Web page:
10. Matzoh Pizza


photo courtesy of Lucas Richarz

Similar to matzo lasagna but way more fun. Having a matzo pizza party with your friends is a great Passover activity (and way to keep you away from non-parve foods in the dining hall), but maybe try to keep the toppings kosher, too!

9. Macaroons


photo by Amanda Shulman

Although French macarons are also often kosher for Passover, macaroons shine on this holiday. Even someone who hates coconut as much as I do can’t help but be tempted by the golden cookies, especially when they’re dipped in chocolate. Make your own this year to impress your friends and family.

8. Matzo Brei


photo courtesy of Meal Makeover Moms

Matzo brei is as simple as matzo, water, eggs and salt. If you’ve never had it you’re missing out on one of my favorite childhood breakfasts and should go make some right now, just be sure to keep the salt nearby when you sit down to eat.

7. Manischewitz


photo courtesy of Manischewitz Wine

Passover is all about those four cups of wine the Haggadah tells us to drink, so you probably grew up at least knowing what Manischewitz tasted like, even if you just used it to dip your finger in while reciting the plagues. This beverage is so sweet you might have even thought it was juice until your parents cut you off after your second glass!

6. Afikoman


photo courtesy of Ohad

Every kid knows the afikoman tastes better than the rest of the matzo, especially if you’re the one who found it!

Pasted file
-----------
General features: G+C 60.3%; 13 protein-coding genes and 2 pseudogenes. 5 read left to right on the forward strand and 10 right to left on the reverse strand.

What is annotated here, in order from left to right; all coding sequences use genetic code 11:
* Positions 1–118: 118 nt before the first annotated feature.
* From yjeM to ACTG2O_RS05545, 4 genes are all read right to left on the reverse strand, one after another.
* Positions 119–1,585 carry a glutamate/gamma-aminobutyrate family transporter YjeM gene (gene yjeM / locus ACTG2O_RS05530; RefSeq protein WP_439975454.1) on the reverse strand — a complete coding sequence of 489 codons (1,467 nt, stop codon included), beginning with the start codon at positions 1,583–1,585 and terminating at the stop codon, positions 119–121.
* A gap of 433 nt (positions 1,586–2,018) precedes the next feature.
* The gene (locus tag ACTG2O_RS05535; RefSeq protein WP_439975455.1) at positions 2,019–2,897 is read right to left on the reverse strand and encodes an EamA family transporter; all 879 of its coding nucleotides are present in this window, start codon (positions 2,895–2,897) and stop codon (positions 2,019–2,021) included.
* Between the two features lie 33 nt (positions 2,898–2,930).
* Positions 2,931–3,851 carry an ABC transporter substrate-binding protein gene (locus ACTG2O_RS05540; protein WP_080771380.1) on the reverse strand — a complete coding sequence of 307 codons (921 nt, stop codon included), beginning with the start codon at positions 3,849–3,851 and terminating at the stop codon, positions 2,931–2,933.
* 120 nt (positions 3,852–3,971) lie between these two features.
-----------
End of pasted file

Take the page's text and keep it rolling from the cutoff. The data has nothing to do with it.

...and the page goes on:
5. Brisket


photo by Joe Utsler

Everyone’s mother or grandmother makes the best brisket and you can’t have a seder without it. Hoard the leftovers for the rest of the week or snack on it cold, not much is better.

4. Flourless Chocolate Cake


photo by Justin Shannin

Possibly the only successful adaptation of a cake for Passover, flourless chocolate cake is good throughout the whole year. But beware, some versions have been known to keep you up all night after eating it.

3. Charoset


photo by Mackenzie Barth

The best food we’re told in the Haggadah to eat, charoset is usually made with apples, nuts, wine and dried fruit. Some versions ditch the apples and use only on dried fruits and nuts. Make charoset your contribution to this year’s seder with this ultimate recipe.

2. Matzo crunch/crack/bark/toffee


photo by Nina Lincoff

Whatever you call it, there’s no arguing that matzo covered in caramel and chocolate is delicious and addictive. You can experiment with different types of chocolate and toppings like nuts or candy to make this dessert even more fun.

1. Matzo Ball Soup


photo courtesy of Selena N. B. H.

Although you never need an excuse to eat matzo ball soup, it’s pretty much required that you eat it every day during Passover. Probably the best thing you can make with matzo, the cure to any illness and the first thing you get to dig into during the Seder, matzo balls can do no wrong and that’s why they are Passover’s ultimate food.